Rock physics changes due to CO2 injection : the CO2CRC Otway Project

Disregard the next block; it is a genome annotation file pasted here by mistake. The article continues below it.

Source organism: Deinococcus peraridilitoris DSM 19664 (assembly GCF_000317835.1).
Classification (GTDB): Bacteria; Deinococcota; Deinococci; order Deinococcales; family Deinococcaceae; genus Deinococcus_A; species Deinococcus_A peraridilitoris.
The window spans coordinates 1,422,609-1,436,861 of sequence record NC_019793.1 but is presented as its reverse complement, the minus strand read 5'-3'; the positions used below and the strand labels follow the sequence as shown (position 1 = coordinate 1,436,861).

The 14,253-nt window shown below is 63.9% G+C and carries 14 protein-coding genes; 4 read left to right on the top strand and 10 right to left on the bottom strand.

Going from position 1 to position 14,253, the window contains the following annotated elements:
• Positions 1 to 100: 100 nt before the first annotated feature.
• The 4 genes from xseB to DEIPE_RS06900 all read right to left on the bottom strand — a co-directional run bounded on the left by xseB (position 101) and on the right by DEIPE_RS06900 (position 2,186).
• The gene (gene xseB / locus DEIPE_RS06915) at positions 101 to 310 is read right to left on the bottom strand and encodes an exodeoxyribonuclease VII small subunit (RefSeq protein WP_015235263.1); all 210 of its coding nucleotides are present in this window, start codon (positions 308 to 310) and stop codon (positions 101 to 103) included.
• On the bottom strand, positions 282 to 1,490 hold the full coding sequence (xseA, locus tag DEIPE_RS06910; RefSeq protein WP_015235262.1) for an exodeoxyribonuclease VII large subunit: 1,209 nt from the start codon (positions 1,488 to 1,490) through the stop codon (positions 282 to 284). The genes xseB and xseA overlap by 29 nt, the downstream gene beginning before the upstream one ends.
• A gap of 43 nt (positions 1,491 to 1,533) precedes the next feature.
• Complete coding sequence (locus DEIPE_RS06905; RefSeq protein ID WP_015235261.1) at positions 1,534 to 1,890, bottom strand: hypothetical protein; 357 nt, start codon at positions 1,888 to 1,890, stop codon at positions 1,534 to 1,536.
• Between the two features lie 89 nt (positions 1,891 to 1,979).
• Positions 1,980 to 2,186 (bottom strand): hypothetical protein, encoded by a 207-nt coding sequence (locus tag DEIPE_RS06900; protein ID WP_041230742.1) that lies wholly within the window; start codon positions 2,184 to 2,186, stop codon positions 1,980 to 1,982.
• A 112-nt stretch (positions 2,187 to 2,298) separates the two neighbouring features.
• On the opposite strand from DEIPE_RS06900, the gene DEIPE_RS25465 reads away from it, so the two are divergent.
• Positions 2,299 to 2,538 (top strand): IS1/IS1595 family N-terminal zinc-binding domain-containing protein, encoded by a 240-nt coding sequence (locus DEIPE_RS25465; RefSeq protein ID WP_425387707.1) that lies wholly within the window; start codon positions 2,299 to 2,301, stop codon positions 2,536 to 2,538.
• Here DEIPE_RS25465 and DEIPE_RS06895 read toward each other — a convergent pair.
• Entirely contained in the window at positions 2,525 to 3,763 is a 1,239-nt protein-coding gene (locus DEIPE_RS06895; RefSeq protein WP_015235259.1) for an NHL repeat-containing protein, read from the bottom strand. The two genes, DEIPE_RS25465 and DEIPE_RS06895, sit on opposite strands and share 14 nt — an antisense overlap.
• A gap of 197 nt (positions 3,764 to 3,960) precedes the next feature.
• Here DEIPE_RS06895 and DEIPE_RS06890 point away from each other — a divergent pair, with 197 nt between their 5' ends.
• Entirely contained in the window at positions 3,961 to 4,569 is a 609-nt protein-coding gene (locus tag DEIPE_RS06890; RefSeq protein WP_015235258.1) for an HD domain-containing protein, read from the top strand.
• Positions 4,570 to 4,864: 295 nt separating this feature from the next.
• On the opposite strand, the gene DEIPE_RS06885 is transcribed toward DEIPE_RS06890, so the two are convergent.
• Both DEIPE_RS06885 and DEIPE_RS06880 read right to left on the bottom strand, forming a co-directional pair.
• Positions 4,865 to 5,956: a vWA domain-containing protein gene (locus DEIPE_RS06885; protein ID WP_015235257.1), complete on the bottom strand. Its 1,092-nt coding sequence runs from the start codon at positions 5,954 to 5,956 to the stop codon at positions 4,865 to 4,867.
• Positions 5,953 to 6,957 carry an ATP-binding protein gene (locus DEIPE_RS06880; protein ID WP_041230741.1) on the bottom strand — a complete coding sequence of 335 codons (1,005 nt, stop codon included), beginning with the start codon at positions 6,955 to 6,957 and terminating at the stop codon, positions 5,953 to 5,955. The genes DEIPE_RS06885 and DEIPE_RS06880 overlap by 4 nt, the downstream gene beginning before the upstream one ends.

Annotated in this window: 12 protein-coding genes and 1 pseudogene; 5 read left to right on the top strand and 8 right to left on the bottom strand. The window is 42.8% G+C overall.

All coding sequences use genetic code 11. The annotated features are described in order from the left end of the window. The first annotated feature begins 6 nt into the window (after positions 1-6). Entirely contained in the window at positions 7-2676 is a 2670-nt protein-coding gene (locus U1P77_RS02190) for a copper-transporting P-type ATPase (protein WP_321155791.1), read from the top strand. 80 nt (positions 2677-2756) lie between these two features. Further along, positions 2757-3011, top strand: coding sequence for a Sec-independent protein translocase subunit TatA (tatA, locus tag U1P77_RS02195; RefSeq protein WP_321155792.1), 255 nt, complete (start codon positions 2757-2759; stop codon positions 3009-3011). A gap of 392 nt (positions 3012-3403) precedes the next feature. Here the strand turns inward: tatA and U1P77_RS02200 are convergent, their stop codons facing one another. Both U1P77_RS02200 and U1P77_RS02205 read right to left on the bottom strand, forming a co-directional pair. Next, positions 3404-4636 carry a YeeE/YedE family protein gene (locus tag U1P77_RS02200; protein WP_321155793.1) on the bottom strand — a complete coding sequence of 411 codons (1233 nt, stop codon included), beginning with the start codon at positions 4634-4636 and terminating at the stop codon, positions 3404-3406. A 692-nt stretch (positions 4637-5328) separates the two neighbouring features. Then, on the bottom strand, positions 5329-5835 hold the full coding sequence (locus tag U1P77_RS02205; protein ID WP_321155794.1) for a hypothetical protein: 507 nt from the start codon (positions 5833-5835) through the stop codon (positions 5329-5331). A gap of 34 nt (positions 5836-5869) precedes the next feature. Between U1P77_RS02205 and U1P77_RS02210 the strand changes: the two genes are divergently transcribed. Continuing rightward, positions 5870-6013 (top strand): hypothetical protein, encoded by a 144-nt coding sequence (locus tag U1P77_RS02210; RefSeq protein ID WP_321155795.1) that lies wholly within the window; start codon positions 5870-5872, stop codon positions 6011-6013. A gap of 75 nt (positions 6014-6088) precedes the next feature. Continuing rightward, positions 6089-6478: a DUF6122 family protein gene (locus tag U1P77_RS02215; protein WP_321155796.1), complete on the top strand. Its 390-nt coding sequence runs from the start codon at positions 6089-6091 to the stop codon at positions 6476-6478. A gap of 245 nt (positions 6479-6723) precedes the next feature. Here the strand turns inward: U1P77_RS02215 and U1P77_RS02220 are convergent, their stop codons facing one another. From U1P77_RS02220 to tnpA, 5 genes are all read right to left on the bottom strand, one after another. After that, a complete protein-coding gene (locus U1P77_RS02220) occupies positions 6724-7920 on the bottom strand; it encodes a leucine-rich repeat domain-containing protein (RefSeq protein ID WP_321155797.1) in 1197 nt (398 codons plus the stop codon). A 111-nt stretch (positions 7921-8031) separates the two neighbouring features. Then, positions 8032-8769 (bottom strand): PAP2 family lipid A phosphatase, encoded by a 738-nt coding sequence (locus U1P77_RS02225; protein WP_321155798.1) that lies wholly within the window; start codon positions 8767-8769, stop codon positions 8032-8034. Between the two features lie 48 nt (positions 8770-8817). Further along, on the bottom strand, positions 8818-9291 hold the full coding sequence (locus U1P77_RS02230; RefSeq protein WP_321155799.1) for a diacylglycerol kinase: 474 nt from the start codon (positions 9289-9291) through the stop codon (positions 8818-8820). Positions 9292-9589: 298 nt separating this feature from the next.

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The CO2CRC Otway Project aims to demonstrate that CO2 can be safely stored in a depleted gas field and that an appropriate monitoring strategy can be deployed to verify its containment. The project commenced in 2005, with the baseline 3D seismic collected early in January 2008. CO2 was injected into depleted gas reservoir known as Waarre-C at Naylor field in April 2008. The first monitor survey was recorded in January 2009, shortly after the injection of 35,000 tonnes of CO2. Early predictions in the program suggested that the resulting time-lapse seismic effect will be very subtle because of the reservoir depth, small area, complexity, small amount of CO2/CH4 in 80/20 ratio injected and most of all partial saturation of the reservoir sand. The key challenge than presented to this research was how subtle exactly is the effect going to be? To answer that question I had to develop a workflow that will produce very accurate prediction of the elastic property changes in the reservoir caused by CO2 injection. Then the sensitivity of time-lapse seismic methodology in detecting subtle changes in the reservoir is investigated.The rock physics model I propose uses the “effective” grain bulk modulus (Kgrain) to represent the average mineralogy of the grains. The validity of this approach is confirmed by good agreement achieved between Vpsat core with Vpsat computed from the log data using the “effective” modulus. . The use of “effective” Kgrain was further justified by petrographic analysis. This has increased the modelling precision and changed the predicted time-lapse effect due to CO2 injection from 3% as an average over the reservoir sequence as previously computed to nearly 6%. The significance is that 6% change could be detected with high precision monitoring methodologies. The in-situ saturation type is homogeneous, according to the analysis path assumed in this thesis. If some patchiness exists in the reservoir it will be away from the wells and it would further elevate CO2 related seismic effect.The time-lapse seismic methodology at Otway site utilised very high survey density in order to increase sensitivity. On the negative side, weak sources and the change of the source type between the surveys resulted in non-repeatability greater or of the similar order as the time-lapse signal were expected to be. Hence the interpretation of the time-lapse P-wave seismic data assumed somewhat different path. I used the model-based post-stack seismic acoustic inversion in a similar way that history matching is used in reservoir simulation studies. I performed successive fluid substitutions, followed by the well ties and inversions. The objective was to look into the inversion error. Then the modelled fluid saturation case that result in minimal inversion error reflects the most likely state of the reservoir. Modelling using 35,000 tonnes of CO2/CH4 mix with 35% water saturation and 65% CO2/CH4 mix produced the smallest error when reinstating logs to the 2009 reservoir state.The time-lapse anomaly observed in the data exceeds predictions derived through the rock physics model, seismic modelling and simulation models. This is likely to be the case in general as the effect of CO2 onto a reservoir is difficult to predict. A “conservative” approach may result in an under-prediction of time-lapse seismic effects. Consequently, the predicted and measured seismic effects can be used as the lower and the upper bound of the time-lapse effects at Naylor field, respectively. The method presented here for analysis of a subtle time-lapse signal could be applied to the cases with similar challenges elsewhere.
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